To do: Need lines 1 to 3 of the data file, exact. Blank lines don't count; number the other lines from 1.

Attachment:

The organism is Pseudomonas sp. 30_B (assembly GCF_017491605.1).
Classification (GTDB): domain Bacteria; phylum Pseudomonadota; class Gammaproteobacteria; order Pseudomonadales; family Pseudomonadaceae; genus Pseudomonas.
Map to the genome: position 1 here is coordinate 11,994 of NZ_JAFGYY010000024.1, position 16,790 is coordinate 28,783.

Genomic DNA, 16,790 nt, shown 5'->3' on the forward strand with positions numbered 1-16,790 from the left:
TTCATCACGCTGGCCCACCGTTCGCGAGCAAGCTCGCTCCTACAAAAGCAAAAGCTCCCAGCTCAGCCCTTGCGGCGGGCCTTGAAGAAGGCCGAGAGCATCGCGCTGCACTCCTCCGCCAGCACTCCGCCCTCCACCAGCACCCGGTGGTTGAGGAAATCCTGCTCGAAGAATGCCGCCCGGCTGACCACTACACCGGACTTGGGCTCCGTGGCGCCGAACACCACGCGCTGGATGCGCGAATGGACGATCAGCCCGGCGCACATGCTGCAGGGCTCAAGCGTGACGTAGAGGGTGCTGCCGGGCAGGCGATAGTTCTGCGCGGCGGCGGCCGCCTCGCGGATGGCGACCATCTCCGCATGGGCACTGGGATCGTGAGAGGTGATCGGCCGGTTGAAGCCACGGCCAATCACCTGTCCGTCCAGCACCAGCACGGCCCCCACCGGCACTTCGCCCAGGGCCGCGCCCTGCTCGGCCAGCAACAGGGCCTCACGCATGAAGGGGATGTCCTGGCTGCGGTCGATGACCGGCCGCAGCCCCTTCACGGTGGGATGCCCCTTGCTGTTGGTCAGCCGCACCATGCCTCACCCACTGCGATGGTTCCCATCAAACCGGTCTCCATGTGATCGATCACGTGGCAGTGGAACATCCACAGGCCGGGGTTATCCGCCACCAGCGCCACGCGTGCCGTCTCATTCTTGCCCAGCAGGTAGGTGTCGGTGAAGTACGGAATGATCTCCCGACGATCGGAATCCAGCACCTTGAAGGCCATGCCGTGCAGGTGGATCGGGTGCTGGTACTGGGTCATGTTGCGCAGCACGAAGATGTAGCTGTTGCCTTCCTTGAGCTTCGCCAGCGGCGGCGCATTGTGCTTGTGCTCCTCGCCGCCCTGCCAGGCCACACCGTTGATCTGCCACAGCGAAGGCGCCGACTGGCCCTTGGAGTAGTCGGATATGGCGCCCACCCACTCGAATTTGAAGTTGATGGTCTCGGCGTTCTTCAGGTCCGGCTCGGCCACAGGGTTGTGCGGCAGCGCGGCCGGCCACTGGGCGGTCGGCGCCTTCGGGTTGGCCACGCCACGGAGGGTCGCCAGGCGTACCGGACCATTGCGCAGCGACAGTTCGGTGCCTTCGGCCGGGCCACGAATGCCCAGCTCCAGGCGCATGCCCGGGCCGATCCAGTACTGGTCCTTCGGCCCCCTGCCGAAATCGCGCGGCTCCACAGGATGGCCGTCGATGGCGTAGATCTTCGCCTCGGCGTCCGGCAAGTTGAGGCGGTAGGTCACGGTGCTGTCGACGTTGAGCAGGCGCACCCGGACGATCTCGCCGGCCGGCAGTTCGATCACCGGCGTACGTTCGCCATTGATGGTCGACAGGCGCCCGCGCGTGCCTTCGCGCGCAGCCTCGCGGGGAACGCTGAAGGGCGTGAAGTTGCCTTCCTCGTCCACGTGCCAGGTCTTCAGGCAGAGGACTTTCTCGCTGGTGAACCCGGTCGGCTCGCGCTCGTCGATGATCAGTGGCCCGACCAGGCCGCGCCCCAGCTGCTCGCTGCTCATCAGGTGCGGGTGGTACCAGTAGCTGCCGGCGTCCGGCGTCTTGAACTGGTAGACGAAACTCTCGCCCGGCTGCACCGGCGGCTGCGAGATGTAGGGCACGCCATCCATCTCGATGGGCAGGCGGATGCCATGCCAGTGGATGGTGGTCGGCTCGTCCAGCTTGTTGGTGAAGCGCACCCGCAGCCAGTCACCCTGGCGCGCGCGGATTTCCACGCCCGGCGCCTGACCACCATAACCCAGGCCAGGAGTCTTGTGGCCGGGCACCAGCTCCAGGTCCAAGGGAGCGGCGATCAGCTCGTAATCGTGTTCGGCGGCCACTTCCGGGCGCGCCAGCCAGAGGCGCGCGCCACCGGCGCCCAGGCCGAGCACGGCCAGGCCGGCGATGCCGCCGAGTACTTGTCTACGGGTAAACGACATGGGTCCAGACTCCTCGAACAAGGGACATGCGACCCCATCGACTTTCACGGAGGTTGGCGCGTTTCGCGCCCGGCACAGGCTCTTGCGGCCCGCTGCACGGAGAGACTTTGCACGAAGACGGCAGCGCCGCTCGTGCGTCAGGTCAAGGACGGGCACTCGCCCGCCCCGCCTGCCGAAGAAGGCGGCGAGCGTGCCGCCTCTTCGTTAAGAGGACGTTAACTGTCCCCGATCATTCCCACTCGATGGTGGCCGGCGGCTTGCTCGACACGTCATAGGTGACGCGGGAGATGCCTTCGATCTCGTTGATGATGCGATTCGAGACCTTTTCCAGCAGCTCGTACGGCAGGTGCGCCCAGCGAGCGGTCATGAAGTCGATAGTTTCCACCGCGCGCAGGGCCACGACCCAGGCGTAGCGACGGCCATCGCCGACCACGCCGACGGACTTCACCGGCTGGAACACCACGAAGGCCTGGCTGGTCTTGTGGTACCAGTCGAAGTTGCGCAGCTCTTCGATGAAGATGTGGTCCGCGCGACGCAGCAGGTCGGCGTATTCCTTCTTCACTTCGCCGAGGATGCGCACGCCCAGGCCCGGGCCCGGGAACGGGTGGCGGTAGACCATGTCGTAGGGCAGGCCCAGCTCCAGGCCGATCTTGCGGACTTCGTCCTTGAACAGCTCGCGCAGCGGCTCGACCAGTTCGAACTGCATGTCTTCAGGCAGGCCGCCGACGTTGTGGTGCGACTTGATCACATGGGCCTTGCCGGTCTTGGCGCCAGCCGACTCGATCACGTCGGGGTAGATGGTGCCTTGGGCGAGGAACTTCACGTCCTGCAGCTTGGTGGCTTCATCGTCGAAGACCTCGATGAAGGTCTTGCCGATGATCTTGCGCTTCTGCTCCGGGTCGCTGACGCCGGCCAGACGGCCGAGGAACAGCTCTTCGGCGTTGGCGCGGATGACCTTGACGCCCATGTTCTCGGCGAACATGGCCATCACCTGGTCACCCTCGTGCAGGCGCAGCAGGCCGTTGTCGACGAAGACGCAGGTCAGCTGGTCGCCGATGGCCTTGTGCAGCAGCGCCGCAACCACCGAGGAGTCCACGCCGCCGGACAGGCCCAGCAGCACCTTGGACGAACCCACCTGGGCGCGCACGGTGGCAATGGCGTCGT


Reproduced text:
The organism is Pseudomonas sp. 30_B (assembly GCF_017491605.1).
Classification (GTDB): domain Bacteria; phylum Pseudomonadota; class Gammaproteobacteria; order Pseudomonadales; family Pseudomonadaceae; genus Pseudomonas.
Map to the genome: position 1 here is coordinate 11,994 of NZ_JAFGYY010000024.1, position 16,790 is coordinate 28,783.